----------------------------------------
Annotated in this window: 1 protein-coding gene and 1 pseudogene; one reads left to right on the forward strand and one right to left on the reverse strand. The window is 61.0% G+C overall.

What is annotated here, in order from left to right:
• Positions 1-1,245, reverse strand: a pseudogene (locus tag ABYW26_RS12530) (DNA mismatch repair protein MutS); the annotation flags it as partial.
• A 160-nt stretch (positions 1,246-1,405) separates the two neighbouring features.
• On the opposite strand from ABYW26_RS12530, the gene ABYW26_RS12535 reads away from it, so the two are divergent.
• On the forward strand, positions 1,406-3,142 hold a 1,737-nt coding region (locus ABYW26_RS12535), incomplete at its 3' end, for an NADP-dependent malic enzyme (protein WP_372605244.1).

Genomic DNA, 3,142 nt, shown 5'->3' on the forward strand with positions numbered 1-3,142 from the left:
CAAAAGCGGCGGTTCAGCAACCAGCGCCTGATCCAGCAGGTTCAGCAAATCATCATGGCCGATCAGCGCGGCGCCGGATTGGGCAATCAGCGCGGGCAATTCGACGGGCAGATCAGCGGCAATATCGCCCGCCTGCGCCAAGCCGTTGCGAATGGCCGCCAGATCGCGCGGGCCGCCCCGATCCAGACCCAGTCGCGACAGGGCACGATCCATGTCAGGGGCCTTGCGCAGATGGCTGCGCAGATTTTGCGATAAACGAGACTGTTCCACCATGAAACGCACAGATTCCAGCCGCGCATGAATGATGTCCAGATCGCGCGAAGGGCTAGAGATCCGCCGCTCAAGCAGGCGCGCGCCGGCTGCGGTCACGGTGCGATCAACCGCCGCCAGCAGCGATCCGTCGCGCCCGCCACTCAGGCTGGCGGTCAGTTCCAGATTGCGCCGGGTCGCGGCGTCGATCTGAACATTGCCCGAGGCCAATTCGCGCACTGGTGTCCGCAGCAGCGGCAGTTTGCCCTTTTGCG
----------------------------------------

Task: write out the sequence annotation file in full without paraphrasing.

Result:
Annotated in this window: 1 protein-coding gene and 1 pseudogene; one reads left to right on the forward strand and one right to left on the reverse strand. The window is 61.0% G+C overall.

What is annotated here, in order from left to right:
• Positions 1-1,245, reverse strand: a pseudogene (locus tag ABYW26_RS12530) (DNA mismatch repair protein MutS); the annotation flags it as partial.
• A 160-nt stretch (positions 1,246-1,405) separates the two neighbouring features.
• On the opposite strand from ABYW26_RS12530, the gene ABYW26_RS12535 reads away from it, so the two are divergent.
• On the forward strand, positions 1,406-3,142 hold a 1,737-nt coding region (locus ABYW26_RS12535), incomplete at its 3' end, for an NADP-dependent malic enzyme (protein WP_372605244.1).

Genomic DNA, 3,142 nt, shown 5'->3' on the forward strand with positions numbered 1-3,142 from the left:
CAAAAGCGGCGGTTCAGCAACCAGCGCCTGATCCAGCAGGTTCAGCAAATCATCATGGCCGATCAGCGCGGCGCCGGATTGGGCAATCAGCGCGGGCAATTCGACGGGCAGATCAGCGGCAATATCGCCCGCCTGCGCCAAGCCGTTGCGAATGGCCGCCAGATCGCGCGGGCCGCCCCGATCCAGACCCAGTCGCGACAGGGCACGATCCATGTCAGGGGCCTTGCGCAGATGGCTGCGCAGATTTTGCGATAAACGAGACTGTTCCACCATGAAACGCACAGATTCCAGCCGCGCATGAATGATGTCCAGATCGCGCGAAGGGCTAGAGATCCGCCGCTCAAGCAGGCGCGCGCCGGCTGCGGTCACGGTGCGATCAACCGCCGCCAGCAGCGATCCGTCGCGCCCGCCACTCAGGCTGGCGGTCAGTTCCAGATTGCGCCGGGTCGCGGCGTCGATCTGAACATTGCCCGAGGCCAATTCGCGCACTGGTGTCCGCAGCAGCGGCAGTTTGCCCTTTTGCG